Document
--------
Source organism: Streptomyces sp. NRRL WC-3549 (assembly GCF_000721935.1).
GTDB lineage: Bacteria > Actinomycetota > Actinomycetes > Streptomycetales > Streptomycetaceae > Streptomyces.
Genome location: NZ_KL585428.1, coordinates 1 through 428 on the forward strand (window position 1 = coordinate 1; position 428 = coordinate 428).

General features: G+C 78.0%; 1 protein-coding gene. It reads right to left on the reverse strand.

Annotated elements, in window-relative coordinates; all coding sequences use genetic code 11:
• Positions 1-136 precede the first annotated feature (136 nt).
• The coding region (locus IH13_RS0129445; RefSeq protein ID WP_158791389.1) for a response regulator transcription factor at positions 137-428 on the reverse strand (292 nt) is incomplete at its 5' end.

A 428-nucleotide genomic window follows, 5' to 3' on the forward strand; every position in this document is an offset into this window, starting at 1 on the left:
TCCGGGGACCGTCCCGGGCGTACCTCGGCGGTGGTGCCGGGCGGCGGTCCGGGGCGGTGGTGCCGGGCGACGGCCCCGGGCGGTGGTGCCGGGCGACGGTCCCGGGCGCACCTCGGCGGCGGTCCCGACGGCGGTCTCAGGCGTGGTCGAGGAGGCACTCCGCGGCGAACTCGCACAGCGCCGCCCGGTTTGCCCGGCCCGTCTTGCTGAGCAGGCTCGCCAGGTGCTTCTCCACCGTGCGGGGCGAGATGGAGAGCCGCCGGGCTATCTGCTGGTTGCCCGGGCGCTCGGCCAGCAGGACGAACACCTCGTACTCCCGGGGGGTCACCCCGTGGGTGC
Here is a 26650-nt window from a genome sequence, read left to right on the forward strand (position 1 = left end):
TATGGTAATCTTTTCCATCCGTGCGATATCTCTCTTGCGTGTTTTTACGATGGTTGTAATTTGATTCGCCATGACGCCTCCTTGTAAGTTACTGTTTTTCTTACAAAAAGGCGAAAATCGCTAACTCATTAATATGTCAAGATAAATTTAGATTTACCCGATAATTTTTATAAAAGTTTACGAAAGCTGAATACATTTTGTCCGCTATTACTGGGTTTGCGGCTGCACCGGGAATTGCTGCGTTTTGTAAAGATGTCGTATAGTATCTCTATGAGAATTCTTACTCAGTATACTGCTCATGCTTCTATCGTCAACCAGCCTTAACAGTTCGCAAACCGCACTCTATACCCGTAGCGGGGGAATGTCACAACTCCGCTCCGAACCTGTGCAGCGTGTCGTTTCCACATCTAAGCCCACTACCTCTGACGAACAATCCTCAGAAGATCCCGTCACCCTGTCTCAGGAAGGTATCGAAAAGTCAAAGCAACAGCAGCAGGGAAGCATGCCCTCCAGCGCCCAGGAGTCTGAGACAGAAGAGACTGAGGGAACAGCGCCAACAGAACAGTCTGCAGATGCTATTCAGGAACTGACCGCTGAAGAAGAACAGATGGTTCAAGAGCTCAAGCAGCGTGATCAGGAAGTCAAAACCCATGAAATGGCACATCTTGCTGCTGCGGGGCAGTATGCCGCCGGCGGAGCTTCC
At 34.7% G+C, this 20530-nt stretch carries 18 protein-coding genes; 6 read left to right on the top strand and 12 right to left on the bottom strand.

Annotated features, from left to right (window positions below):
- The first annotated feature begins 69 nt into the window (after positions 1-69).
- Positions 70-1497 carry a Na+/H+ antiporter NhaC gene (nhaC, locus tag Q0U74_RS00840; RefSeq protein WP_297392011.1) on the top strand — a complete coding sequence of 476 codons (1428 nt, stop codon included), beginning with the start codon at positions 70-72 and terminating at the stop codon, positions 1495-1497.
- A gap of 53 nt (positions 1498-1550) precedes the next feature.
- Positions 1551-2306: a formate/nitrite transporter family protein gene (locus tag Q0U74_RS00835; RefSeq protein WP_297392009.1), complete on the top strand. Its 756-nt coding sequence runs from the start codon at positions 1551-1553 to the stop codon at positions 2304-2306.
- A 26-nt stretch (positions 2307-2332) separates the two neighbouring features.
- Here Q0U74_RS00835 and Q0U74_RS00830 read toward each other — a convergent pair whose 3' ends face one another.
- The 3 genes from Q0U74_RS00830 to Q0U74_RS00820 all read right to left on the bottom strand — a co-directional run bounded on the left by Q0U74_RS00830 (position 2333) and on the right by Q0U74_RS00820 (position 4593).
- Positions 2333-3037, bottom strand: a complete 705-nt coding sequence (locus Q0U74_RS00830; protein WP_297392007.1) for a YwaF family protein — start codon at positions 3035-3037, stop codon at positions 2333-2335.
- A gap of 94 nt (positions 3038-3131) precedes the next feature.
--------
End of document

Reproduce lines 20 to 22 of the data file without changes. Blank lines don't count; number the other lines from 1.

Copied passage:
- The 3 genes from Q0U74_RS00830 to Q0U74_RS00820 all read right to left on the bottom strand — a co-directional run bounded on the left by Q0U74_RS00830 (position 2333) and on the right by Q0U74_RS00820 (position 4593).
- Positions 2333-3037, bottom strand: a complete 705-nt coding sequence (locus Q0U74_RS00830; protein WP_297392007.1) for a YwaF family protein — start codon at positions 3035-3037, stop codon at positions 2333-2335.
- A gap of 94 nt (positions 3038-3131) precedes the next feature.